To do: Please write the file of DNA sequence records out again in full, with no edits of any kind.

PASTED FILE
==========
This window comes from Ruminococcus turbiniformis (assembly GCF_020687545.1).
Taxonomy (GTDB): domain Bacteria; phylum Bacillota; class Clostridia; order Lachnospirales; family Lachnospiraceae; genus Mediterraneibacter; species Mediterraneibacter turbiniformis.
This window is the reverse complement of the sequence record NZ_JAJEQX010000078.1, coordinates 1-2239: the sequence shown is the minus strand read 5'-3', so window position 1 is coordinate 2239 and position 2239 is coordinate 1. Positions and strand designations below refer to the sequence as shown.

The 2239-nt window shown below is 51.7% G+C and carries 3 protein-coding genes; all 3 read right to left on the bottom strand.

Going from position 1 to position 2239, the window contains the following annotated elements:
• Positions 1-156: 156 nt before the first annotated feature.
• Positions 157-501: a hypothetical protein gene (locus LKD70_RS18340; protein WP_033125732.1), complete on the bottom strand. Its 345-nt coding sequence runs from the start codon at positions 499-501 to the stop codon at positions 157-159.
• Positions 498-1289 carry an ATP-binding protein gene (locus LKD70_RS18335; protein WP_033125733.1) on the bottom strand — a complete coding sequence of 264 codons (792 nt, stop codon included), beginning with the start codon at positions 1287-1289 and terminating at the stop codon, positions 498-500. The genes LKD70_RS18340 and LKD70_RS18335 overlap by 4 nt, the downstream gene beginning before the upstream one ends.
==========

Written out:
This window comes from Ruminococcus turbiniformis (assembly GCF_020687545.1).
Taxonomy (GTDB): domain Bacteria; phylum Bacillota; class Clostridia; order Lachnospirales; family Lachnospiraceae; genus Mediterraneibacter; species Mediterraneibacter turbiniformis.
This window is the reverse complement of the sequence record NZ_JAJEQX010000078.1, coordinates 1-2239: the sequence shown is the minus strand read 5'-3', so window position 1 is coordinate 2239 and position 2239 is coordinate 1. Positions and strand designations below refer to the sequence as shown.

The 2239-nt window shown below is 51.7% G+C and carries 3 protein-coding genes; all 3 read right to left on the bottom strand.

Going from position 1 to position 2239, the window contains the following annotated elements:
• Positions 1-156: 156 nt before the first annotated feature.
• Positions 157-501: a hypothetical protein gene (locus LKD70_RS18340; protein WP_033125732.1), complete on the bottom strand. Its 345-nt coding sequence runs from the start codon at positions 499-501 to the stop codon at positions 157-159.
• Positions 498-1289 carry an ATP-binding protein gene (locus LKD70_RS18335; protein WP_033125733.1) on the bottom strand — a complete coding sequence of 264 codons (792 nt, stop codon included), beginning with the start codon at positions 1287-1289 and terminating at the stop codon, positions 498-500. The genes LKD70_RS18340 and LKD70_RS18335 overlap by 4 nt, the downstream gene beginning before the upstream one ends.